Ritva makes a further argument. The Jews are punished for their crimes prior to Purim, not least by exile to Persia. How can this be, if they really were not obligated? Ritva accordingly concludes that Rav Dimi is explaining the mistaken impression that led some Jews to believe themselves no longer obligated, and Rava is showing how to answer them leshitatam, in accordance with their own mistaken assumption.
Ritva’s position is actually a reaction to his grandteacher Nachmanides, who argues that the Jews’ initial acceptance at Sinai was transactional, trading obedience for land. G-d has the right to exile the Jews even if acceptance was coerced, since His promise of the Land was conditional. What changes at Purim is a willing acceptance of unconditional obligation.
Put more sharply, the exile of the Jews to Babylonia simply returned the Jews to the desert, and Haman’s plot was no more threatening than the risk of death by dehydration. The difference was that Babylonia was not explicitly a way station to Israel. The Jews nonetheless chose to remain distinctive, and thereby accepted their obligations unconditionally.
Ritva cannot accept this perhaps he believes that conditional obligation is not obligation; it’s a utilitarian decision. In Ramban’s schema, First Temple Jews would have the right to release themselves from obligation if they were willing to surrender the Land, and Shushan’s Jews had the right to assimilate. Ritva could not imagine this being true. Is not the whole point of the Esther narrative that the Jews have no real choice about being Jews? Isn’t Haman’s rise part of a Divine plan to make them realize this? How could Rava read the outcome as a new, free acceptance of their obligations?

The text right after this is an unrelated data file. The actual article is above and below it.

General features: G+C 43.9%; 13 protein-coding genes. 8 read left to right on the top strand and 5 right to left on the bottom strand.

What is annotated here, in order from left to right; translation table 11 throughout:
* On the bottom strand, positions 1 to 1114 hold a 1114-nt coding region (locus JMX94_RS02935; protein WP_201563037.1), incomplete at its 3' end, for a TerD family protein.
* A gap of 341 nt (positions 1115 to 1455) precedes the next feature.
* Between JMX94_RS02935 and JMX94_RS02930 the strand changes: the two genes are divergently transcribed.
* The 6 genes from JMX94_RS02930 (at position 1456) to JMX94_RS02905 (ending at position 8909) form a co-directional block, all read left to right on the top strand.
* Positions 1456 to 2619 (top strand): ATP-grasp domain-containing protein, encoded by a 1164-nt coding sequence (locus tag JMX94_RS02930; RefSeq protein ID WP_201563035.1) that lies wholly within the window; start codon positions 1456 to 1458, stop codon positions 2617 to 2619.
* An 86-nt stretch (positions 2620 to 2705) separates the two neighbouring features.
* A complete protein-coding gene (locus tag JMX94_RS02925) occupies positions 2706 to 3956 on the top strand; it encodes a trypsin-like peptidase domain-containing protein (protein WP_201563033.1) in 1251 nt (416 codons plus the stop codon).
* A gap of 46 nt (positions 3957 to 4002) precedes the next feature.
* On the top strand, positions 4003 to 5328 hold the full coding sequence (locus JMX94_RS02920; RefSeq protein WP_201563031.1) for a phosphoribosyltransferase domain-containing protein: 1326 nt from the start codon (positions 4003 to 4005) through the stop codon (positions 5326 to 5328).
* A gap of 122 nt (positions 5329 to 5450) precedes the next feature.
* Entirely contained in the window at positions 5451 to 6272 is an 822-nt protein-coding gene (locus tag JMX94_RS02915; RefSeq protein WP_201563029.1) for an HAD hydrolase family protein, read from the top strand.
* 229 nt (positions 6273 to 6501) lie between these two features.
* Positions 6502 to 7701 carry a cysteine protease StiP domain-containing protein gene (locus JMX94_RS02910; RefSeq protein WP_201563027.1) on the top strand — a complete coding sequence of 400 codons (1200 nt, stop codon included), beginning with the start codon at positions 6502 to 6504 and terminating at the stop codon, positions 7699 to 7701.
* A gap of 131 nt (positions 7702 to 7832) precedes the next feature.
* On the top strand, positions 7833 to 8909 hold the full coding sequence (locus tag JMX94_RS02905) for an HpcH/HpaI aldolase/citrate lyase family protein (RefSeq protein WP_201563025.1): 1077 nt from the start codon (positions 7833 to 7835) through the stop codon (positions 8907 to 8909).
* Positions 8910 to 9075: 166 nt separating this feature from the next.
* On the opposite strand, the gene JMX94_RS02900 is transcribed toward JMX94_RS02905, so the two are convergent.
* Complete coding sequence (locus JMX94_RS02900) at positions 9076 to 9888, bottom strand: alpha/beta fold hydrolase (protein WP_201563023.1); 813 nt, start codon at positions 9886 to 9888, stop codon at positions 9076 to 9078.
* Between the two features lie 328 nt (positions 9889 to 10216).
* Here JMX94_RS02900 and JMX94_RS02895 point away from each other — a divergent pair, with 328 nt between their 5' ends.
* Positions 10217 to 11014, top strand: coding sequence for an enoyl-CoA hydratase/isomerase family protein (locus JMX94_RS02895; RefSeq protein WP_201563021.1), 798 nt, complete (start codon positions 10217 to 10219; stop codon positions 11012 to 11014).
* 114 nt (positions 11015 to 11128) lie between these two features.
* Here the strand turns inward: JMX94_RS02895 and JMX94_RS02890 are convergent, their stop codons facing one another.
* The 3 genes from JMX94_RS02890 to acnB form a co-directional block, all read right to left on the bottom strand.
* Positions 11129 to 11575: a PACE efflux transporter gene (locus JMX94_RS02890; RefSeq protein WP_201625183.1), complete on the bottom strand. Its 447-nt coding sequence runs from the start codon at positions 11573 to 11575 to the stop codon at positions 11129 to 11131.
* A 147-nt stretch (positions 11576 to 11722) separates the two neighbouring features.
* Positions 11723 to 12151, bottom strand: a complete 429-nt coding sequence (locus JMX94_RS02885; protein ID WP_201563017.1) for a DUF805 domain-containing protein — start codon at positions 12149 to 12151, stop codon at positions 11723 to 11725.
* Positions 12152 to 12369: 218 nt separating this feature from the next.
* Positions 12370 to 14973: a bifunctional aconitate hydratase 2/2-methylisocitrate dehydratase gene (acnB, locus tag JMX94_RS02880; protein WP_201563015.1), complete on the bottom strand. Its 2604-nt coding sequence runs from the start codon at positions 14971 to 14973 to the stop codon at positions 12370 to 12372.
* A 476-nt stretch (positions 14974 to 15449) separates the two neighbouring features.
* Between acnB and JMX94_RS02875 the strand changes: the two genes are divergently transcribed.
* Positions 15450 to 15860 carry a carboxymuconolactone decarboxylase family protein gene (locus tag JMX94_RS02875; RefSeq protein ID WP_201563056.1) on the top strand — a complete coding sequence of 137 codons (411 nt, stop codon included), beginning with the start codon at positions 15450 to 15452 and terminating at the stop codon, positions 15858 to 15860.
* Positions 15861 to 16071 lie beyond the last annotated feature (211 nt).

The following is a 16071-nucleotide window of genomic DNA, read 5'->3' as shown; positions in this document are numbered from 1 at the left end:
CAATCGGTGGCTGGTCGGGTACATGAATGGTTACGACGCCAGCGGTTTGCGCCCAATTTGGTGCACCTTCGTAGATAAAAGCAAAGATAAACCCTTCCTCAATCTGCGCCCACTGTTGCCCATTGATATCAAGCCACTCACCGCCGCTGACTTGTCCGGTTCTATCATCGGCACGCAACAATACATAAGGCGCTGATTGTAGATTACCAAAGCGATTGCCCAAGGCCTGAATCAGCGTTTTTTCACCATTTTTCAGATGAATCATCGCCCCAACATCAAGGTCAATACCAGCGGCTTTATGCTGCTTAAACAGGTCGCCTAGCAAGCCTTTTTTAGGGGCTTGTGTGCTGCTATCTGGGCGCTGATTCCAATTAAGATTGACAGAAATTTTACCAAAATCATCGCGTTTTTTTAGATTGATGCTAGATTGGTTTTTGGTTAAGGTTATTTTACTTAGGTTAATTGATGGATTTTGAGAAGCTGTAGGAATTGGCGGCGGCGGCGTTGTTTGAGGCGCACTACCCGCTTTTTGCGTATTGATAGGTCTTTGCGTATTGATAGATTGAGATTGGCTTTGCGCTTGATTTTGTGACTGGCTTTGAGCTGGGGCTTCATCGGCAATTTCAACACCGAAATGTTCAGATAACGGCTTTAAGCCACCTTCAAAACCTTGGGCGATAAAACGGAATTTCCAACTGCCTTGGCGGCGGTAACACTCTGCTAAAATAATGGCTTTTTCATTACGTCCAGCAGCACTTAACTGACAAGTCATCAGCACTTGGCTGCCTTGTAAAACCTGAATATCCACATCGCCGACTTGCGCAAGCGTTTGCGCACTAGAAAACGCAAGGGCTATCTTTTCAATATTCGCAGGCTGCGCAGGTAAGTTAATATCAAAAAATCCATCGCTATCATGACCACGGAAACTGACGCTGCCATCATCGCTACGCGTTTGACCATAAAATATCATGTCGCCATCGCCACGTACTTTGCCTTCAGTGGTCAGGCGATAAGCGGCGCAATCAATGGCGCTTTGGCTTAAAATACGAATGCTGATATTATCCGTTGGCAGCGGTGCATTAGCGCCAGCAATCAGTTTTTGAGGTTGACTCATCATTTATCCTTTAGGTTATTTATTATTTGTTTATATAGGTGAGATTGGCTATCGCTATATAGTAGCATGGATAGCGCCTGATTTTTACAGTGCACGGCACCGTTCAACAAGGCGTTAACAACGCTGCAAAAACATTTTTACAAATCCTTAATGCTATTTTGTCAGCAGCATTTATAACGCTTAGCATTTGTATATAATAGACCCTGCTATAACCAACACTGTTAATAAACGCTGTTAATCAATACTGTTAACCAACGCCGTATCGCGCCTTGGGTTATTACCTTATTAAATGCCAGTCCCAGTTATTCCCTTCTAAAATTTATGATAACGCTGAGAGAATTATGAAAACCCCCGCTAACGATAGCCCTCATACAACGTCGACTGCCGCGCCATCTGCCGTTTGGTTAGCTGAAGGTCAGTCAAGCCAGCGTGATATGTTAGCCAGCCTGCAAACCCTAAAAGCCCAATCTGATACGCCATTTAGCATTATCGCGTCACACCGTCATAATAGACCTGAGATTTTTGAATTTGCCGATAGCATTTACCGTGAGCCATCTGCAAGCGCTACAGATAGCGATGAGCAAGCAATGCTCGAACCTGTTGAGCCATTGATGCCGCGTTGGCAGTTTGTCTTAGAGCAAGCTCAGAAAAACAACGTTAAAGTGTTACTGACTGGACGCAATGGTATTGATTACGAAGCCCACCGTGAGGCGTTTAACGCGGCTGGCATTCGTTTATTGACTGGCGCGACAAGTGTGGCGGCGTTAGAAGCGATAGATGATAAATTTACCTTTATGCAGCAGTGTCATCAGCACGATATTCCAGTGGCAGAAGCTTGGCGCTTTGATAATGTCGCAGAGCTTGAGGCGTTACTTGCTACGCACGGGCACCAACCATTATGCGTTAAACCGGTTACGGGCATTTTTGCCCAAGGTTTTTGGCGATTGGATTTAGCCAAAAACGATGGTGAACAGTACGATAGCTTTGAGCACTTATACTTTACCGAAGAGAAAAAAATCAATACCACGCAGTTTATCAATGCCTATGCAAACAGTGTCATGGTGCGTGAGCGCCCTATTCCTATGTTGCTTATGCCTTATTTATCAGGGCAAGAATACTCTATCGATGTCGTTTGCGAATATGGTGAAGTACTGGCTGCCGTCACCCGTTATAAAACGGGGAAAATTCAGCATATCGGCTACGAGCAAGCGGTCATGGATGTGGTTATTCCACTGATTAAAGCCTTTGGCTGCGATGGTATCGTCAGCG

Here is one possible answer: Haman’s plot is provoked by Mordekhai’s refusal to bow. It is halakhically permitted to bow to another person, and by not doing so, Mordekhai endangered Jews everywhere. So why did he do it? Perhaps G-d’s plan was not inevitable, it required the free-willed action of at least one Jew to work. At the end of the megillah, the Jewish people acknowledge Mordekhai was right, and that acknowledgement constitutes their acceptance of obligation.
Furthermore, Mordekhai knew that on the road to assimilation, red lines are always relative; with a gradual process, deviance can always be defined down, so that the next small step is not worth giving up life to prevent. Any line drawn as absolute will be arbitrary. By acknowledging that Mordekhai was right to draw such a line, the Jews specifically accept the legitimacy and authority of Oral Torah.
At the same time, the megillah is careful to note that a minority of Jews still contended that Mordekhai drew the line too early or too late. I suggest that this point is included to emphasize that the Jews also properly accept responsibility for the content of Oral Torah, and that unanimity, and especially the attempt to impose unanimity, are perversions rather than fulfillment of the obligations the Jewish people reaffirmed on Purim.